10. The Great Fire Of Meireki
According to the story, in January 1657, Edo (modern-day Tokyo) was plagued with tuberculosis. A particular kimono seemed to be spreading the disease, as three successive owners died from TB after wearing it. On January 18, a Buddhist monk set the garment on fire. A gust of wind snatched it away, and it set the temple roof ablaze. The fire was said to have spread from there, giving the fire its other name—the “long-sleeved kimono fire.”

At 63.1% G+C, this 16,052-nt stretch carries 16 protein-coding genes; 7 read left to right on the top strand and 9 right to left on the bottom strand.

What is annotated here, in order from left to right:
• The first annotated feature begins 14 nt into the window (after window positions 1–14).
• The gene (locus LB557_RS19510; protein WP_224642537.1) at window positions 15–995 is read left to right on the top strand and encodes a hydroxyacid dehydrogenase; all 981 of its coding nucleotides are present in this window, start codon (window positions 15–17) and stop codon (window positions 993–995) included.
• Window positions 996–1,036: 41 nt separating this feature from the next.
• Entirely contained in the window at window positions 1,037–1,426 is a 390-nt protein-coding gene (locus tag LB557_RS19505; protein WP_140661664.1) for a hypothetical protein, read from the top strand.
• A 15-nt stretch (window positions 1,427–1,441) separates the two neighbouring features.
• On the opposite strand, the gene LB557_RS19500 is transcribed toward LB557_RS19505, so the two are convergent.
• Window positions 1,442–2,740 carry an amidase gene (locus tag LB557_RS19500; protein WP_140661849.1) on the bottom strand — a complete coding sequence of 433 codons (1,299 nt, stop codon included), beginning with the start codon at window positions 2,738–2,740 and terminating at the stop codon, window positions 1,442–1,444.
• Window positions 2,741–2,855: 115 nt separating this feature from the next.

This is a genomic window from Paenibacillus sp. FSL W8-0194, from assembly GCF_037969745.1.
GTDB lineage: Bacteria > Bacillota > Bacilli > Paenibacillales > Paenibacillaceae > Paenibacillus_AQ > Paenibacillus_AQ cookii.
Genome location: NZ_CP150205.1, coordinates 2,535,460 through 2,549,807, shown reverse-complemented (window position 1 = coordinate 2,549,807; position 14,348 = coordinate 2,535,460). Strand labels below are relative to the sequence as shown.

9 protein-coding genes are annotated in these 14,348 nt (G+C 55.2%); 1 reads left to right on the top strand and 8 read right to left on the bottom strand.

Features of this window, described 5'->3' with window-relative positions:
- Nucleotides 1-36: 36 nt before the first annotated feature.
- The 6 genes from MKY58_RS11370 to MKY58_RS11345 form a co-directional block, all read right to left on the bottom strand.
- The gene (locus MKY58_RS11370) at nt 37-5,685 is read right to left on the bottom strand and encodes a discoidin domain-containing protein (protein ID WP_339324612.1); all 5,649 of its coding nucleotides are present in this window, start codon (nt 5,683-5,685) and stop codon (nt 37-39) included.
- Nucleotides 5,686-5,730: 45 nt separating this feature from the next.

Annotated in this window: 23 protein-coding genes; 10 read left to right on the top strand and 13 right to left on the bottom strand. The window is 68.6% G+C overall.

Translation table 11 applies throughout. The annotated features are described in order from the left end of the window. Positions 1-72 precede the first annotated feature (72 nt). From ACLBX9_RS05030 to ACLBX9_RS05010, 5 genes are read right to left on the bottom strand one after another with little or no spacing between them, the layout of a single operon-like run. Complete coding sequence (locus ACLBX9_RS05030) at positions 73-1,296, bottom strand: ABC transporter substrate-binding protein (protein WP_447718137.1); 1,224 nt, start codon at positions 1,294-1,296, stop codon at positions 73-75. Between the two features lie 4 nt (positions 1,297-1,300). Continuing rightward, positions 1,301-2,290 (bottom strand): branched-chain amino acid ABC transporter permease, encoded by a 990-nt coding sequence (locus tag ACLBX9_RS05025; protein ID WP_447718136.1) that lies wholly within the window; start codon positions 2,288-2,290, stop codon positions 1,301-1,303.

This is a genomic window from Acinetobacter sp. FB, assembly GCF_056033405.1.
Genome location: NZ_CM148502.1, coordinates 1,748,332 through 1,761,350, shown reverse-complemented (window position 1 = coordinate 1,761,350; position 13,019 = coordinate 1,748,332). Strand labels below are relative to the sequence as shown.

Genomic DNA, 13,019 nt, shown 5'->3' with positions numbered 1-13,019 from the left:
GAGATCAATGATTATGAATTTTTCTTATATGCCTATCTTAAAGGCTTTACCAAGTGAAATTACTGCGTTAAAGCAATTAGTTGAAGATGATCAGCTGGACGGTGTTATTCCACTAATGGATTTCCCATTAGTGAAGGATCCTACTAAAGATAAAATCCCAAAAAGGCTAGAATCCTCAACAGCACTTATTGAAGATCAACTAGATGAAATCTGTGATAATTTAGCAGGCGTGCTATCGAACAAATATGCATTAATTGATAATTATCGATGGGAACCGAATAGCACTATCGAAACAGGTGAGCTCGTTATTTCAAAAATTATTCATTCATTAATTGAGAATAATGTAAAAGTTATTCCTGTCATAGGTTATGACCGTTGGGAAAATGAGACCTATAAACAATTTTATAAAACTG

When the fire was finally extinguished two days later, around 60 percent of the city was gone, and the death toll was estimated to be as high as 100,000, around a third of the city’s population at the time. Edo was transformed radically after the fire, doubling in size and laid out under new guidelines to prevent future fires.